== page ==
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NEWS STORIES

Couple celebrates 60th anniversary on Independence DaySubmitted: 07/05/2013
Story By Lex Gray

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TOMAHAWK - "We met in a little bar in Gleason, place we used to hang out," says Neal Olkives.

"He happened to walk in and I said to my girlfriend, 'There�s a nice-lookin� guy,'" says Isabel. "He came and asked me to dance."

"We�ve been together ever since," says Neal.

Isabel and Neal Olkives started dating in 1951. Only wartime kept them apart.

"I was scheduled to go, had to go to service pretty quick," says Neal. "My buddy had already left in June, and I figured I was going to go soon."

That�s how the Olkives ended up with a rather unique anniversary: July 4, 1953.

"It happened to be the Saturday that fit in. Didn�t think anything of it being a holiday," says Neal. "We knew when the two brothers were going to get married, so we fit it in between, so that�s how it happened."

Neal shipped off to Missouri, then Germany, then Kansas. He was gone for four years, four months, and four days.

Of all their July 4th anniversaries, Isabel remembers one especially well.

"When he came back from Germany, that was kind of special, because he met our oldest son for the first time."

After Neal finished his service, the couple moved to southern Wisconsin.

But the Northwoods eventually drew them back. Now, they get to relive a wedding memory in Tomahawk almost every year.

"After we were married at the Harrison church, we came to town on Somo, and the parade was going on," says Neal.

"They put us in the parade, kind of by accident," says Isabel. "Our car was decorated, so the cop just kind of waved us in."

A July 4th parade makes for a unique start to a marriage. Maybe that�s the key to lasting 60 years. But the Olkives have other tricks, too.

"One thing, we never go to bed mad at each other," says Isabel. "Regardless of if we had a little tiff during the day, we still manage to kiss goodnight."

"Secret to 60 years? Never let the honeymoon go. That�s it," says Neal. "Every day is a new wedding day. Without all the frills, but nevertheless - when you get up in the morning and you look at your partner and she�s glowing on the side of the bed, you just know, that�s the way it oughta be."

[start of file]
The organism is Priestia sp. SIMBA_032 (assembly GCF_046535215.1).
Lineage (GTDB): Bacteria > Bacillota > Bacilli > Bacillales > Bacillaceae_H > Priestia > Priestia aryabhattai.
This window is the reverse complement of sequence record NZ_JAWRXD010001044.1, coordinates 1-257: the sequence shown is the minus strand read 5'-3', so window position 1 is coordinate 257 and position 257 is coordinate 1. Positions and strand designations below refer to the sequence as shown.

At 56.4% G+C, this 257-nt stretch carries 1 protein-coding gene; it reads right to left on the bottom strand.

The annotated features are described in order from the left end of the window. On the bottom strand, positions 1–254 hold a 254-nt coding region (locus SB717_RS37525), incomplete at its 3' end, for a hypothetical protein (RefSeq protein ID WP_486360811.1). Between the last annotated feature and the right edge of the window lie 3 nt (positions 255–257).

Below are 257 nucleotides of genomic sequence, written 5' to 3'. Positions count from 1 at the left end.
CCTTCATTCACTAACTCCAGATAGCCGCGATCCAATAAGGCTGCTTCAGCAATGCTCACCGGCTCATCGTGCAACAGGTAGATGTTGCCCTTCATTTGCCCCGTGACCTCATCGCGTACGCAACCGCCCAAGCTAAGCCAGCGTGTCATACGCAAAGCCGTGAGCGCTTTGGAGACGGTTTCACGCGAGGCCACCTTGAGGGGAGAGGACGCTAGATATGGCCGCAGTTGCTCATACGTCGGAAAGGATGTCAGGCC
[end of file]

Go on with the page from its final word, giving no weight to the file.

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Rhinelander Premier Resort Tax will be on spring ballotSubmitted: 11/23/2014

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RHINELANDER - Some Wisconsin cities rely on tax money from tourists to pay for certain things.

Rhinelander's city administrator wants to know if people would support raising sales tax on tourism related businesses.

The question will be on the ballot next spring.

City leaders think the extra tax could bring in about $400,000 every year.

Businesses like restaurants and department stores would see the increase.

The money would help improve the city's roads.

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Bottled milk makes a comback in Crandon Submitted: 11/23/2014

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Most hunters shoot for sport.

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2 men on sinking boat are rescued on Lake MichiganSubmitted: 11/22/2014

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The Ozaukee County Sheriff's Office responded to a call from a man who said his boat was taking on water at about 11 a.m. The boat was less than a mile off the coast of Belgium, Wisconsin, according to the sheriff's office.

The men and their boat were recovered and brought back to shore.

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Steps to prepare for freezing rain Submitted: 11/22/2014

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NORTHWOODS - We could see freezing rain in the Northwoods Sunday. If we do, leaders in Oneida County want people to be prepared.

The Oneida County Emergency Management director says it's hard to tell when the roads are slippery. So they want you to take your time on the roads and on the sidewalks.

"Freezing rain, a lot of times you can't tell that it's actually frozen. The ground is frozen," said Oneida County Emergency Management director Ken Kortenhof. "So even when you're walking on your sidewalks, stuff like that, be careful not to slip. Make sure if you have salt you can salt your sidewalks so you don't have problems there as well."

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